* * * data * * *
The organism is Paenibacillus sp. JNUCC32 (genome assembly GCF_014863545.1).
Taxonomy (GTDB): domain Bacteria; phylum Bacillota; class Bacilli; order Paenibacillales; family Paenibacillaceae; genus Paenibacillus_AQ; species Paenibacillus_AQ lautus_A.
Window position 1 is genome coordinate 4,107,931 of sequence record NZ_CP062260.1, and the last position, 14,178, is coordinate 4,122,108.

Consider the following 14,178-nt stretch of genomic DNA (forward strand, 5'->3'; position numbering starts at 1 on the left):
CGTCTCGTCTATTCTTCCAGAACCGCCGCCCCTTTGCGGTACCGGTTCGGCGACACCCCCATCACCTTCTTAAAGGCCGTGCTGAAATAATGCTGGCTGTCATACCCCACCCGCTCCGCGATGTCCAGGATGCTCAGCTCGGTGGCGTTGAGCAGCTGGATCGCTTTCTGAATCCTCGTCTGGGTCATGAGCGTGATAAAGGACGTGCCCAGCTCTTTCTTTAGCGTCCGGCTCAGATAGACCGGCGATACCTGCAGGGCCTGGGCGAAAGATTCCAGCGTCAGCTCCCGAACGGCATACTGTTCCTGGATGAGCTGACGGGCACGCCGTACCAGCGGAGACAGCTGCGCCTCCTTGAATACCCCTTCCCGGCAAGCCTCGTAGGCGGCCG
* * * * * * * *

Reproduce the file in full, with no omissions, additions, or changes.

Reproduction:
The organism is Paenibacillus sp. JNUCC32 (genome assembly GCF_014863545.1).
Taxonomy (GTDB): domain Bacteria; phylum Bacillota; class Bacilli; order Paenibacillales; family Paenibacillaceae; genus Paenibacillus_AQ; species Paenibacillus_AQ lautus_A.
Window position 1 is genome coordinate 4,107,931 of sequence record NZ_CP062260.1, and the last position, 14,178, is coordinate 4,122,108.

Consider the following 14,178-nt stretch of genomic DNA (forward strand, 5'->3'; position numbering starts at 1 on the left):
CGTCTCGTCTATTCTTCCAGAACCGCCGCCCCTTTGCGGTACCGGTTCGGCGACACCCCCATCACCTTCTTAAAGGCCGTGCTGAAATAATGCTGGCTGTCATACCCCACCCGCTCCGCGATGTCCAGGATGCTCAGCTCGGTGGCGTTGAGCAGCTGGATCGCTTTCTGAATCCTCGTCTGGGTCATGAGCGTGATAAAGGACGTGCCCAGCTCTTTCTTTAGCGTCCGGCTCAGATAGACCGGCGATACCTGCAGGGCCTGGGCGAAAGATTCCAGCGTCAGCTCCCGAACGGCATACTGTTCCTGGATGAGCTGACGGGCACGCCGTACCAGCGGAGACAGCTGCGCCTCCTTGAATACCCCTTCCCGGCAAGCCTCGTAGGCGGCCG